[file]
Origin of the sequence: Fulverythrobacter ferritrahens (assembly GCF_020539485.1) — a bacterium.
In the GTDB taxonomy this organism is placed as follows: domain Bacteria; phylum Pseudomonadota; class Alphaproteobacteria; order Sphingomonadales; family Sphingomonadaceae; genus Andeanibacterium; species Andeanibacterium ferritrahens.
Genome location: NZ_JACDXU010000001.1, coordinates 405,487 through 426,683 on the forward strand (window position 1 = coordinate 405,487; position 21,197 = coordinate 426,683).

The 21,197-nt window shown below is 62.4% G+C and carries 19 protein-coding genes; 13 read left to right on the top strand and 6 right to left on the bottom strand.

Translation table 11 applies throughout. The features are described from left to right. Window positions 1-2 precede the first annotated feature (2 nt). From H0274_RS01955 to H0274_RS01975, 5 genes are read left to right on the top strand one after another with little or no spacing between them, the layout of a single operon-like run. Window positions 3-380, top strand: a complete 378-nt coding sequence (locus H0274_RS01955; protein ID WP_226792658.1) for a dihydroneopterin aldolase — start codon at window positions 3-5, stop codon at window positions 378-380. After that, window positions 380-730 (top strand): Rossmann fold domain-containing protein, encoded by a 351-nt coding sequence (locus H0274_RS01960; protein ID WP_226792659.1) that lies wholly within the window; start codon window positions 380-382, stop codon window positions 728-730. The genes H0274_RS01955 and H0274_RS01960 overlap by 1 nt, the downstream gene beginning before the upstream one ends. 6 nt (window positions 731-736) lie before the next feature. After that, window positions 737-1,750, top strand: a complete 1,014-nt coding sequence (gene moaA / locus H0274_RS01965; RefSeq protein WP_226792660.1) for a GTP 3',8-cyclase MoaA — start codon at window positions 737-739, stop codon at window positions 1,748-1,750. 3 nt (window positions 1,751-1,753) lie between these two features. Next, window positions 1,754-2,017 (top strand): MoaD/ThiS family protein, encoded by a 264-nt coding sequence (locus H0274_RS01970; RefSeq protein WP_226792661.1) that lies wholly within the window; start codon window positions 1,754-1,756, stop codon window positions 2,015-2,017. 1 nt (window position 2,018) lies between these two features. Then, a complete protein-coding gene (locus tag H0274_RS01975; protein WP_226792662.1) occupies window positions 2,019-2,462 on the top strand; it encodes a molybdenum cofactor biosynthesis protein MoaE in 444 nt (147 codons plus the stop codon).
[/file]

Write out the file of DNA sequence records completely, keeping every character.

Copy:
Origin of the sequence: Fulverythrobacter ferritrahens (assembly GCF_020539485.1) — a bacterium.
In the GTDB taxonomy this organism is placed as follows: domain Bacteria; phylum Pseudomonadota; class Alphaproteobacteria; order Sphingomonadales; family Sphingomonadaceae; genus Andeanibacterium; species Andeanibacterium ferritrahens.
Genome location: NZ_JACDXU010000001.1, coordinates 405,487 through 426,683 on the forward strand (window position 1 = coordinate 405,487; position 21,197 = coordinate 426,683).

The 21,197-nt window shown below is 62.4% G+C and carries 19 protein-coding genes; 13 read left to right on the top strand and 6 right to left on the bottom strand.

Translation table 11 applies throughout. The features are described from left to right. Window positions 1-2 precede the first annotated feature (2 nt). From H0274_RS01955 to H0274_RS01975, 5 genes are read left to right on the top strand one after another with little or no spacing between them, the layout of a single operon-like run. Window positions 3-380, top strand: a complete 378-nt coding sequence (locus H0274_RS01955; protein ID WP_226792658.1) for a dihydroneopterin aldolase — start codon at window positions 3-5, stop codon at window positions 378-380. After that, window positions 380-730 (top strand): Rossmann fold domain-containing protein, encoded by a 351-nt coding sequence (locus H0274_RS01960; protein ID WP_226792659.1) that lies wholly within the window; start codon window positions 380-382, stop codon window positions 728-730. The genes H0274_RS01955 and H0274_RS01960 overlap by 1 nt, the downstream gene beginning before the upstream one ends. 6 nt (window positions 731-736) lie before the next feature. After that, window positions 737-1,750, top strand: a complete 1,014-nt coding sequence (gene moaA / locus H0274_RS01965; RefSeq protein WP_226792660.1) for a GTP 3',8-cyclase MoaA — start codon at window positions 737-739, stop codon at window positions 1,748-1,750. 3 nt (window positions 1,751-1,753) lie between these two features. Next, window positions 1,754-2,017 (top strand): MoaD/ThiS family protein, encoded by a 264-nt coding sequence (locus H0274_RS01970; RefSeq protein WP_226792661.1) that lies wholly within the window; start codon window positions 1,754-1,756, stop codon window positions 2,015-2,017. 1 nt (window position 2,018) lies between these two features. Then, a complete protein-coding gene (locus tag H0274_RS01975; protein WP_226792662.1) occupies window positions 2,019-2,462 on the top strand; it encodes a molybdenum cofactor biosynthesis protein MoaE in 444 nt (147 codons plus the stop codon).